The top Republican leader in the Iowa House says raising the cigarette tax probably won’t curb teen smoking rates as much as advocates claim. House Speaker Christopher Rants, a Republican from Sioux City, says anti-smoking crusaders might instead focus the penalties against kids who’re caught smoking.
“If we’re truly concerned about underage smokers, then perhaps it’s time that all of us — whether it be state legislators, people involved in law enforcement, parents, educators — decided to get serious about enforcing the laws we currently have on the books today,” Rants says.
It is illegal for someone under the age of 18 to buy tobacco products and illegal for an adult to sell or give tobacco to minors. While it is illegal for a kid to possess tobacco, too, a kid caught with a cigarette doesn’t get fined like a kid caught with a can of beer does. Rather than raise the cigarette tax to make the price of smokes higher — in hopes of keeping some kids from smoking — Rants suggests it might be wiser to make the penalties for possession of tobacco the same as for alcohol and raise the legal smoking age to 21.
“If we truly believe that (cigarettes) are a significant problem and we are concerned about those kids even getting started, perhaps we ought to treat it like alcohol and raise the legal age to 21,” Rants says. “But if we do that, then I hope that we would be just as serious as a society about confronting those people who are (smoking) who shouldn’t be (smoking).”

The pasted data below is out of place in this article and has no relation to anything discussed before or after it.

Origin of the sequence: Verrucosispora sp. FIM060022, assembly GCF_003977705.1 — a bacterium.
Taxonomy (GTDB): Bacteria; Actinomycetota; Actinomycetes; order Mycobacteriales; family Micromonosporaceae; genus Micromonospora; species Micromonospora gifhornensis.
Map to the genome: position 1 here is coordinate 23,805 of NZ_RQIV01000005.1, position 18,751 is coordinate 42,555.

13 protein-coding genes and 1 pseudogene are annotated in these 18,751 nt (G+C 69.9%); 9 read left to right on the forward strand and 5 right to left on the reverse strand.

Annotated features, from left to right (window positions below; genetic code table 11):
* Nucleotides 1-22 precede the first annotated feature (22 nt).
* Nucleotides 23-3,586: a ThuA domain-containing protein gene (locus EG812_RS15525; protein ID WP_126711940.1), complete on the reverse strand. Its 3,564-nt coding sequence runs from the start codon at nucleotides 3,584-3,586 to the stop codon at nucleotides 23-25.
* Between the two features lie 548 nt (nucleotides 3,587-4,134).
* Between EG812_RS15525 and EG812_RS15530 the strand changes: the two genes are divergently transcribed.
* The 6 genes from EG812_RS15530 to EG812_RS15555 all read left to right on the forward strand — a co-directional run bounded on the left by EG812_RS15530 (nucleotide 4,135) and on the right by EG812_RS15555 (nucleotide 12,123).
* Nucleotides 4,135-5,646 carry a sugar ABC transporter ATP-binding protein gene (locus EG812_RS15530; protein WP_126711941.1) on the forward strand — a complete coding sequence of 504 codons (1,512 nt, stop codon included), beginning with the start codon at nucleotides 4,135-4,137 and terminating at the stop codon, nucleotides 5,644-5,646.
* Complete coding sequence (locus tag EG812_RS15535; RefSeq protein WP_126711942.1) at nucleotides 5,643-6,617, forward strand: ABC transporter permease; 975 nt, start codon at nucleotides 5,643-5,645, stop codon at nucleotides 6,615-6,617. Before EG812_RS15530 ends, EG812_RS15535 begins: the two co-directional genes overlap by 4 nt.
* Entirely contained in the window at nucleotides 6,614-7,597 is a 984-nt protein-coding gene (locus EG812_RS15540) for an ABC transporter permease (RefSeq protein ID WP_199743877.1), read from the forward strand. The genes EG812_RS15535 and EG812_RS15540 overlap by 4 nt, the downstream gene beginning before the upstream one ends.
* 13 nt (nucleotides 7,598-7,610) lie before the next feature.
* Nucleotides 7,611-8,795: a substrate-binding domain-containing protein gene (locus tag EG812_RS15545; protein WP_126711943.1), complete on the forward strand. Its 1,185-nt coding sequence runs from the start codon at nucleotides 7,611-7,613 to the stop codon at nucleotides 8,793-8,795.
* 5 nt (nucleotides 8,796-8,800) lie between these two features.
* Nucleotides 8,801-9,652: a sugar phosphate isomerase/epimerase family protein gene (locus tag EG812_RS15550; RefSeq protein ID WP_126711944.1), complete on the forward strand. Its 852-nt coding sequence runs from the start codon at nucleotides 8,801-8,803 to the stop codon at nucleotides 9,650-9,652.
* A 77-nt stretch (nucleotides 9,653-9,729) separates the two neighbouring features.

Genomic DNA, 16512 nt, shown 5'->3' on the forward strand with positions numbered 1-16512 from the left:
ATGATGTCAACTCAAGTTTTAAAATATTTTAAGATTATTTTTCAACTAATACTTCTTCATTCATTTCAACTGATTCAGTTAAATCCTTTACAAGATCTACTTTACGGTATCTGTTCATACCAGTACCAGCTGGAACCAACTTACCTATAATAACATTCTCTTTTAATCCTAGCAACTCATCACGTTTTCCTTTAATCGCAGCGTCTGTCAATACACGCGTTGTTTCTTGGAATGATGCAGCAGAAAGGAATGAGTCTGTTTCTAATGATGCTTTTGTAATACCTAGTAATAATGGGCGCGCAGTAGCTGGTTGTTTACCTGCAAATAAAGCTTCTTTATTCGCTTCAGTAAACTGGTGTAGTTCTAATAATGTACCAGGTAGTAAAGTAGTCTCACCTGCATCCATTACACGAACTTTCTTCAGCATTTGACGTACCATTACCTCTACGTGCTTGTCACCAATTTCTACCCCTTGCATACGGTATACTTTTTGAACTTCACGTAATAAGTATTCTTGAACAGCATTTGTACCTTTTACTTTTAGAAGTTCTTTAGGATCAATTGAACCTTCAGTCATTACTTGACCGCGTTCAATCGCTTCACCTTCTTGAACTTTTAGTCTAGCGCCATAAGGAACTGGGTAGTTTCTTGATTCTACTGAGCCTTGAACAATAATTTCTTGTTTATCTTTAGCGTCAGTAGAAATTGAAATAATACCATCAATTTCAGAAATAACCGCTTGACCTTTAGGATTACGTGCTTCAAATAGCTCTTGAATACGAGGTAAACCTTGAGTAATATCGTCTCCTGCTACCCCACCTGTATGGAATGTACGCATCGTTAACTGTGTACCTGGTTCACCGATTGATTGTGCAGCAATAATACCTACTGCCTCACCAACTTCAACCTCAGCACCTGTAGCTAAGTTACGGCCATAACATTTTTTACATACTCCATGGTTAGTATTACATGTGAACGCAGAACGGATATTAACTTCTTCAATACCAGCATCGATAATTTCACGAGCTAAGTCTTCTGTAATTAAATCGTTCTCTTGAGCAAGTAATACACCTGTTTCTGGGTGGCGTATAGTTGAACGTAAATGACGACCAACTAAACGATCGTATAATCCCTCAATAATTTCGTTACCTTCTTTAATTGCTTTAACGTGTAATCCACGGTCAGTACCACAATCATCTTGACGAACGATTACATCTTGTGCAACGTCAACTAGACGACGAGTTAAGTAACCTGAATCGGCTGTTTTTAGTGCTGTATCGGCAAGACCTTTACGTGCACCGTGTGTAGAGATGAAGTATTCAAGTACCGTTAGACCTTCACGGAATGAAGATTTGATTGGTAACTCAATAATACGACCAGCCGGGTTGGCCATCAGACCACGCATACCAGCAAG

Rants made his comments after Governor Tom Vilsack renewed his call for raising the state tax on cigarettes, and the governor cited the weekend suicide of his former chief-of-staff to recraft his argument. Doctor Steve Gleason battled an addiction to prescription drugs and Vilsack contends cigarettes are often a gateway drug to other addictions.
Rants says his first reaction to that is one of sympathy for the Gleason family. “Dr. Gleason was a good man and it’s unfortunate what his addiction led him to,” Rants says. “That being said, addiction is something that damages a lot of lives…not just those that are addicted to pain killers or are addicted to alcohol and remember, those addictions are completely unrelated to tobacco.” Rants says raising the tobacco tax isn’t the solution to those kinds of situations.